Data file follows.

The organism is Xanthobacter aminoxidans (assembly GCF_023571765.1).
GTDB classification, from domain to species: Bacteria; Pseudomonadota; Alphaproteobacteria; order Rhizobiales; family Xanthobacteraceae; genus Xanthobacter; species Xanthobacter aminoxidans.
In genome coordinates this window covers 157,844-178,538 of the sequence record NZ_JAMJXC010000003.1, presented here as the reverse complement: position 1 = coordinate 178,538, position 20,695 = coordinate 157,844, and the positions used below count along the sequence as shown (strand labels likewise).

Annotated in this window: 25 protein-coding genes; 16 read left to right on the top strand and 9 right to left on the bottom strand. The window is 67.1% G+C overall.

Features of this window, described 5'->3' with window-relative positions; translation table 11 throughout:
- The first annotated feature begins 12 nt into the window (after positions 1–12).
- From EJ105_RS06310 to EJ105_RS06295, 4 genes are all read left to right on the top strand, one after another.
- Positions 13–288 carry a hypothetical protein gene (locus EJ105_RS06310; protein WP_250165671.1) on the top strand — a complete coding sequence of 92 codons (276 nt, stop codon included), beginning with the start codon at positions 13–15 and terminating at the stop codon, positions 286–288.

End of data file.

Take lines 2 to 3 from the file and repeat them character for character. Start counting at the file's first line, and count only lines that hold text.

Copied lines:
GTDB classification, from domain to species: Bacteria; Pseudomonadota; Alphaproteobacteria; order Rhizobiales; family Xanthobacteraceae; genus Xanthobacter; species Xanthobacter aminoxidans.
In genome coordinates this window covers 157,844-178,538 of the sequence record NZ_JAMJXC010000003.1, presented here as the reverse complement: position 1 = coordinate 178,538, position 20,695 = coordinate 157,844, and the positions used below count along the sequence as shown (strand labels likewise).